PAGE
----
Regarding the energy output, we can note the large amount generated by this wind farm which reaches 2870 kW on average every ten minutes. This perfectly fits the building of a wind farm on a flat area close to a windy sea. We can also plot the ten-minute wind speed versus the ten-minute power; see Figure 3. We then get a cloud of points around the nominal power law. Let us recall that the nominal power law is provided by the manufacturer and indicates the power produced for a given wind speed , which corresponds to the map (see Figure 2).

Moreover, the turbine is cut for wind speed outside the interval . The large dispersion in Figure 3 around the nominal power law is due to outliers and error of measurement. We see that the power (i)is null if the wind speed is less than the starting speed ( m/s) and beyond the cut out speed m/s, (ii)is proportional to the wind speed rise between and the rated speed (about 13 m/s), (iii)is constant between the rated speed and the cut out speed. Let us remark that the energy output is not the same for each of the four turbines. Indeed, there is a turbine that produces on average less than the others although the four turbines have the same power law, being of the same type. A possible explanation is the wake effect. In this frame, modeling by 2D wind series could enhance wind power forecasting (see Table 1).

#### 3. Wind Farm Power Forecasting

##### 3.1. State of the Art

The traditional method is based on modeling ten-minute wind speed probability density function (pdf) and then calculating the average ten-minute wind power production as , where denotes the probability of zero wind; , denote the wind speed for cutting in and cutting off the turbine; denotes the nominal power law; denotes the wind speed probability density function (pdf). Most often the ten-minute wind speed is assumed to follow a Weibull distribution, or a hybrid Weibull law; see, for example, [15, 16], or [7]. This model gives a good estimation of both mean ten-minute wind speed and mean ten-minute wind power production and after that provides us with a good forecasting of the mean annual wind power production. However, this traditional method discards the time structure of wind speed and wind power and thus it does not allow to forecast the variance, nor the quantiles of annual wind power production.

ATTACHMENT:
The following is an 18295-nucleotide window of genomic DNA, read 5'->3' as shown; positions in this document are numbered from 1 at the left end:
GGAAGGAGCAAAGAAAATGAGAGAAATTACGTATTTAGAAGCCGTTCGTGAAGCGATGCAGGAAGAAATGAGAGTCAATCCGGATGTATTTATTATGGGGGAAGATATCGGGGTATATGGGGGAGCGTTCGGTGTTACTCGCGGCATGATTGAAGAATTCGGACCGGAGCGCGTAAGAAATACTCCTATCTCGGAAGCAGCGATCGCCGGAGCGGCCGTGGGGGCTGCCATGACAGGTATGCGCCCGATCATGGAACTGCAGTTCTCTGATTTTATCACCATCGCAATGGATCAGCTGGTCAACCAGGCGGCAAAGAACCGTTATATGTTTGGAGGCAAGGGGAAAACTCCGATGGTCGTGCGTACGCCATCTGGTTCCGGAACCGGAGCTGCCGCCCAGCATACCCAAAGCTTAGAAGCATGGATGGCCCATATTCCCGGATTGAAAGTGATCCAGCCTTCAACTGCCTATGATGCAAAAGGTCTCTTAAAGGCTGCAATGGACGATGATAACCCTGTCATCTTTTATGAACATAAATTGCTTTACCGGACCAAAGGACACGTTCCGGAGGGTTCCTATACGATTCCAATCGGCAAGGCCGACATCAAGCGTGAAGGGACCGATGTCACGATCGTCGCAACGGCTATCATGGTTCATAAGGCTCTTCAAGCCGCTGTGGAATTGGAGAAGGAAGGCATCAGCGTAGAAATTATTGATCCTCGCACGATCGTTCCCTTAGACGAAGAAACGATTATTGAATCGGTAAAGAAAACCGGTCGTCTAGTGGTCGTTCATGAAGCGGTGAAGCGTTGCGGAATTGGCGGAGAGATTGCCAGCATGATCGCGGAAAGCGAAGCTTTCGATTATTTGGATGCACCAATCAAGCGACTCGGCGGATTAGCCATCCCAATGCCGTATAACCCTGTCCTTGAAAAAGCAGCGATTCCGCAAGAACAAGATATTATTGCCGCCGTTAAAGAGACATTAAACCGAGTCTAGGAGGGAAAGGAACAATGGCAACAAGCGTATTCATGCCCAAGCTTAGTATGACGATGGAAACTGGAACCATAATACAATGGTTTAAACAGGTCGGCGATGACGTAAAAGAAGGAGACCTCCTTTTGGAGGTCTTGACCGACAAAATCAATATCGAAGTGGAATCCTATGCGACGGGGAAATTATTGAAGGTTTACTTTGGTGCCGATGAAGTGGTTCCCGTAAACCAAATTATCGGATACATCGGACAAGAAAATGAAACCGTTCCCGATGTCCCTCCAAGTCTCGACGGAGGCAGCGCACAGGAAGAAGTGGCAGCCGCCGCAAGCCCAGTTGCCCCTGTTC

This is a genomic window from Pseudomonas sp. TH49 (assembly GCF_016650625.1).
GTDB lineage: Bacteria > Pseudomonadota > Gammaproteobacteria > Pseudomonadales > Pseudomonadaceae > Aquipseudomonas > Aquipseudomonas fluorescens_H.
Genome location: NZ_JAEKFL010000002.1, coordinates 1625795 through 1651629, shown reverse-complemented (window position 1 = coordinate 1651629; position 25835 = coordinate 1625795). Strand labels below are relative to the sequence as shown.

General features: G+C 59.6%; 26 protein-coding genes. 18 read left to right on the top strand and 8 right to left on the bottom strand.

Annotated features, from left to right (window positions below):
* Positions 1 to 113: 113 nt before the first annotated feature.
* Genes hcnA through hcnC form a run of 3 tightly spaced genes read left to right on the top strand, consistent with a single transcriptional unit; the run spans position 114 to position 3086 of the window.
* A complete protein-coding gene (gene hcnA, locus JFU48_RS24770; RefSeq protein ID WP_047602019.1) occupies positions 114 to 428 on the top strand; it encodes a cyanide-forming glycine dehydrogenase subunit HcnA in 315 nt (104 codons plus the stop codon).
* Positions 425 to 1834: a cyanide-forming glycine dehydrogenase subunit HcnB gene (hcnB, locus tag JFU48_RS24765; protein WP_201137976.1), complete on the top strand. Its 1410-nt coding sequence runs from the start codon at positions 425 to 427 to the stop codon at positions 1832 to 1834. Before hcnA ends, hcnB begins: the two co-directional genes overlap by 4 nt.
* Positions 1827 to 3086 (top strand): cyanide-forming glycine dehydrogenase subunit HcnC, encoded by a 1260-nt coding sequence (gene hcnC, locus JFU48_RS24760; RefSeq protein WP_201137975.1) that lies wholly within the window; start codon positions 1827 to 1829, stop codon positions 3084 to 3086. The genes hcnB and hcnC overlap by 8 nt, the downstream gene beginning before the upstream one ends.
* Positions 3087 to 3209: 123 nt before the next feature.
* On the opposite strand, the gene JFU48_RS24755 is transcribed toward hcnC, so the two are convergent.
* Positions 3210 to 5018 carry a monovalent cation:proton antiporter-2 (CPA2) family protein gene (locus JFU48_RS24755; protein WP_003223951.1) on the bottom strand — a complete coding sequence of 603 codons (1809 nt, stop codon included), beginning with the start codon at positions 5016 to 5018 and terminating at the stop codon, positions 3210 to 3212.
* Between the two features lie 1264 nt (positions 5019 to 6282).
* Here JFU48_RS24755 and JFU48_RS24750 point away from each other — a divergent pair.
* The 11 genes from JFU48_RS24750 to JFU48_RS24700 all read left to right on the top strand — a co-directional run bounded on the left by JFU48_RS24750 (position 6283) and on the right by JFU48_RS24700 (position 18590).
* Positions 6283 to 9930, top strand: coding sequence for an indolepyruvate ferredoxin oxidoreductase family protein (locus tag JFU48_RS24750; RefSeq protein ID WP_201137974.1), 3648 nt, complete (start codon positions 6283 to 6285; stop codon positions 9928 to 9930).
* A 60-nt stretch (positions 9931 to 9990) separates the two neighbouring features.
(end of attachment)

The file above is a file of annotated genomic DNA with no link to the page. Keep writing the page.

Recently, the authors of [9] have proposed a new method which takes into account the dynamical structure of the annual wind power production. This method provides forecasting not only of the mean annual wind power production, but also of its variance and the quantiles of annual wind power production. The techniques rely on the central limit theorem (CLT) which asserts that the pdf of annual wind power production is almost Gaussian under natural assumptions. In the next section, we slightly adapt this method to the case of a wind farm.

##### 3.2. Forecasting Wind Farm Power

The annual wind power production of the farm is defined by where denotes the number of ten-minute periods during one year. The farm production is the sum of the individual production of the turbines, that is, . The most simple but quite large model is to assume that each series is wide sense stationary. Wide sense stationary means that on the one hand both mean and variance are not depending on time and that on the other hand the dynamical structure read on the covariance does not depend on the time . As a corollary, the farm production series is also wide sense stationary with mean and variance as follows: and correlation coefficient which does not depend on the time . Moreover, the family of random variables is weakly dependent, and it admits a finite second-order moment (i.e., for each ). In addition, the annual wind production is also random with mean and variance as follows: where with which was introduced to variance analysis for characterizing wind energy conversion as in [17].

Let us stress that the variance of annual production of the farm depends both on the variance of ten-minute wind power and its correlogram , which corresponds to the time structure of the series. We will also need the two following assumptions. (A1) The second-order moment of is finite, that is, size ; (A2) The family of random variables is weakly dependent. After having made precise assumptions and notation, by using the same tricks as in Proposition 3.1 in [9], we can deduce the following CLT.

Theorem 1 (CLT for wind farm annual production). (i) * If the family of r.v. is wide sense stationary, and assumptions (A1) and (A2) are fulfilled, then one has
where
and is a zero mean r.v. with variance 1 which converges towards a standard Gaussian law; that is, when .*(ii)* Moreover, one can deduce the quantiles of annual production as follows: